Can my computer handle Windows 10?
Generally, if your computer can now run Windows 7 or 8.1 well, it should be fine to run Windows 10. If you now have Windows 8 (not 8.1) on your computer, you will need to update to 8.1 before upgrading to 10 (Click in the ‘Store’ icon on the Windows ‘Tiles’ screen and install the free update). If you have an old Windows XP computer, you are not eligible for the free Windows 10 Upgrade (and if it’s several years old, the hardware may not work with Windows 10 anyway).
How do I upgrade to Windows 10?
If you have ‘reserved’ Windows 10 from the ‘Get Windows 10’ icon in your system tray, you should get a notice like this when your computer has downloaded Windows 10 and is ready to upgrade (you may have to click that icon in the lower right corner of your desktop):
If so, just click on ‘OK, let’s continue’ button. It will go through a couple easy steps, ask you when you want to upgrade and do the upgrade for you with very little user interaction needed. Keep in mind that is is NOT a simple program install, it is an operating system upgrade, so the upgrade will take more than a few minutes and you will NOT be able to use your computer while the upgrade is going on. So you may want to wait until later to do the upgrade.
If you haven’t gotten the ‘Ready’ notice from Microsoft and you’re anxious and ready to install Windows 10 now, you can download the software manually from Microsoft. Go to this website and you can download their tool to Upgrade your computer (you can also use the tool on that website to just download the software and burn it onto a DVD or USB drive).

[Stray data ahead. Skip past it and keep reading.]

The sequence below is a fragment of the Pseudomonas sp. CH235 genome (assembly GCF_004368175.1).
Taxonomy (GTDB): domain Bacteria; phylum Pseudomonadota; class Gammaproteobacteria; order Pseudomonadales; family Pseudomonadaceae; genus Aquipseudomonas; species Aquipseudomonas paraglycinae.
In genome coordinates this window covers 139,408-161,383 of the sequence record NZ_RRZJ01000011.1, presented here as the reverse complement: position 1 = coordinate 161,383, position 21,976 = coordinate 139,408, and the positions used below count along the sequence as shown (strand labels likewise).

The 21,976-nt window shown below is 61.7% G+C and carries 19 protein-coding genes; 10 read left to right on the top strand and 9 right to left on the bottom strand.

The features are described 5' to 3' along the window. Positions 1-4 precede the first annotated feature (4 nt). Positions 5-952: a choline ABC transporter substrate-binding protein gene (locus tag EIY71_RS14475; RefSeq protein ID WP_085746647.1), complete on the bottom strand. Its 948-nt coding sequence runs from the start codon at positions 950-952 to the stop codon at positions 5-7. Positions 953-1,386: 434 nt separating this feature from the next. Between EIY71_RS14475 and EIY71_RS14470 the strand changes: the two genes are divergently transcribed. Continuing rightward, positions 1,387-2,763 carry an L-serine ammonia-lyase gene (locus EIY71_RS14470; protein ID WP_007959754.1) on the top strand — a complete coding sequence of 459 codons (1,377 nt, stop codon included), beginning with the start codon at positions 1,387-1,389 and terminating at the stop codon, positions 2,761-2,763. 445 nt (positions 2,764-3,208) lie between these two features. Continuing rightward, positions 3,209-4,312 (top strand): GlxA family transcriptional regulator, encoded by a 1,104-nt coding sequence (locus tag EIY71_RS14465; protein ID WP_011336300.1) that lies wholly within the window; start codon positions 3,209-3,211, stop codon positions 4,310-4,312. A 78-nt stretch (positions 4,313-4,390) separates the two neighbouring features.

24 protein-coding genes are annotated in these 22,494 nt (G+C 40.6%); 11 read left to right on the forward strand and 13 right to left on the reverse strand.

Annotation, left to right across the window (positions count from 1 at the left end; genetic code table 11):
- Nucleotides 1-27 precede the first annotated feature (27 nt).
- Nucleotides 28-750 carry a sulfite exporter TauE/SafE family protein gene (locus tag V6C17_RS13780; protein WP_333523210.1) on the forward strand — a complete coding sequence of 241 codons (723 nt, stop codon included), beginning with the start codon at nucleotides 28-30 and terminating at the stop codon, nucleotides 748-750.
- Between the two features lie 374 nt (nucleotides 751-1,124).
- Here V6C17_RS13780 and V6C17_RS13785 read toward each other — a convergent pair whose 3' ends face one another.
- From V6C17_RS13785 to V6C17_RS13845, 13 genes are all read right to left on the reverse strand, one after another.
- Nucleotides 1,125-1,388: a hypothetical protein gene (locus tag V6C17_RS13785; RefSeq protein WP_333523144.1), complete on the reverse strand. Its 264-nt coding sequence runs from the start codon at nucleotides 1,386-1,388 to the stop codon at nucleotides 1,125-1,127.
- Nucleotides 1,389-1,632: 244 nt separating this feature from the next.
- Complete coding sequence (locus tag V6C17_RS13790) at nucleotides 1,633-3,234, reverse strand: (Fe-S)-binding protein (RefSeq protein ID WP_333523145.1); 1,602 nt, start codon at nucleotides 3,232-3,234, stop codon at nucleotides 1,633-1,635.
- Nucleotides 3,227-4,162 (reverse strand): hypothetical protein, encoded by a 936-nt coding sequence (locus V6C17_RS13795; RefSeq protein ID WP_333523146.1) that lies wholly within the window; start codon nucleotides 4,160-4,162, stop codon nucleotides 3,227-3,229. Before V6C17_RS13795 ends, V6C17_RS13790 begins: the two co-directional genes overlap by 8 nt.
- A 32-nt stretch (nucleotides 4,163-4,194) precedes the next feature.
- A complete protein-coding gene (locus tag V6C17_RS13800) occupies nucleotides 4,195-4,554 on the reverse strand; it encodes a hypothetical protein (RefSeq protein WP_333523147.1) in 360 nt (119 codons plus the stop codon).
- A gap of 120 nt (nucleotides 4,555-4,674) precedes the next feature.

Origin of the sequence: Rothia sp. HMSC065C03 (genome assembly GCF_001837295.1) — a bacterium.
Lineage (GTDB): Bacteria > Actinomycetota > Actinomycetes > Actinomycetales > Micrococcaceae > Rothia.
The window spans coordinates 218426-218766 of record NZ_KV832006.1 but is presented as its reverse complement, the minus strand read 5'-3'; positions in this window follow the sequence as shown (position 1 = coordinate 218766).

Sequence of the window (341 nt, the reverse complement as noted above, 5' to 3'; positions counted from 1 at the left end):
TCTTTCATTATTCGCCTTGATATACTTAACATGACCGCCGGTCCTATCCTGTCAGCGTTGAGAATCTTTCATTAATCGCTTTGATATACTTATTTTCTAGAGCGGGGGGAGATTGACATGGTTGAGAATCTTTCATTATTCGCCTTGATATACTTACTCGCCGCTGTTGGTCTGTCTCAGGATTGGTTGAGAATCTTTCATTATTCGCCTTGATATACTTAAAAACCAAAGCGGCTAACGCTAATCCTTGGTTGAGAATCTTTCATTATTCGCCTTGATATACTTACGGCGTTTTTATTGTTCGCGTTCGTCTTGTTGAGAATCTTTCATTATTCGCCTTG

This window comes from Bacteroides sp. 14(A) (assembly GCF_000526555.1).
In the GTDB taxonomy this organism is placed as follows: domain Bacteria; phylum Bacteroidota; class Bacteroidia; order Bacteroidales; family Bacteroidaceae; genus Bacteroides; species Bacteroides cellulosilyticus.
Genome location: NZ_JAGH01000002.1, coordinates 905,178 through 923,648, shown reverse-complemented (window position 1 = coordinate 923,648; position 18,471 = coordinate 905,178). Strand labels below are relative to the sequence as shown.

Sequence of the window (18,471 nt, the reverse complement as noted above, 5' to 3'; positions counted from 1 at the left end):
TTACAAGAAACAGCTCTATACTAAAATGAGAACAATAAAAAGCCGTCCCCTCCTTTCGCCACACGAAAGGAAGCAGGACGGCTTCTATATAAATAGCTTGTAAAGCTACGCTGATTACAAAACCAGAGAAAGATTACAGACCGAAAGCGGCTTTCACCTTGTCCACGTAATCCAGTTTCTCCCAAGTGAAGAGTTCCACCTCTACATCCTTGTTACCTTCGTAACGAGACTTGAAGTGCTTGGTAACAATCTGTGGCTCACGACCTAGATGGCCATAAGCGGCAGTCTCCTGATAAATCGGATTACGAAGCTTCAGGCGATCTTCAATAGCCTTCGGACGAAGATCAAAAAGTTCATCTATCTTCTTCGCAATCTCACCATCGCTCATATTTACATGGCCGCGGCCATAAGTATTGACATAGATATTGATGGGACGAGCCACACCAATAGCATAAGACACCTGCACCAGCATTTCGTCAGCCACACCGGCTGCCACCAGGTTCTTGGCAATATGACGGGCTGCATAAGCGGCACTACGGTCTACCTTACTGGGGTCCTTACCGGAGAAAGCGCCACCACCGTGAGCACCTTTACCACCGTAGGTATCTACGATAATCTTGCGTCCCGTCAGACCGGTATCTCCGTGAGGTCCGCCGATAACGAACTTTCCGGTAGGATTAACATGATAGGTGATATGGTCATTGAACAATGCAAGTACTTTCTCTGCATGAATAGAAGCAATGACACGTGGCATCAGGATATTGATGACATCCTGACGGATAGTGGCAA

If you upgrade and Hate it (or find things that don’t work)!
The good news is that Windows 10 will let you “Recover” back to your previous operating system (Windows 7 or 8, whichever you had before the upgrade) for a limited time (about 30 days) after you do the upgrade. Just go to your ‘Settings”, then ‘Update & Security’, then select ‘Recovery’. There are also some 3rd party ‘GoBack‘ (link to ‘System GoBack Free’) programs that will allow you to ‘Downgrade’ back to your previous version of Windows.
Other considerations for Windows 10:
BACKUP – As always, you should backup your computer BEFORE you do any major operation on it. Generally, the upgrade will not cause any data loss, but better safe than sorry. The best backup in this case may be an ‘image’ backup. An image backs up your ENTIRE drive (including Windows, programs, data, etc), so if something bad happens or Windows 10 doesn’t work for you, you can ‘re-image’ your drive and put your old system back the way it was.
Windows Media Center (WMC) is gone in Windows 10. Microsoft basically discontinued WMC years ago, but it will be removed before upgrading to Windows 10. For those computers that do the upgrade and have WMC installed, the upgrade will install the Windows DVD Player app. If you do a ‘fresh’ (not upgrade) installation of Windows, the DVD player will not be installed, so you need to install or buy a DVD player if you plan on playing movie DVDs on your computer (see my downloads section for some free DVD playing apps if needed). If you love WMC, don’t upgrade or find an alternative.
You can NOT opt out of Windows Updates in Windows 10. For Windows 10 Home users, there is no longer any option to NOT download and/or install updates. They will just happen and can happen at any time (not just on ‘Patch Tuesdays’).
Overall, approach with caution, but it looks like Windows 10 will be a winner and I plan on recommending it to most people. As always, if you need any help installing Windows 10 or any other technical needs, give us a call or bring your computer by to Discount Computer Service.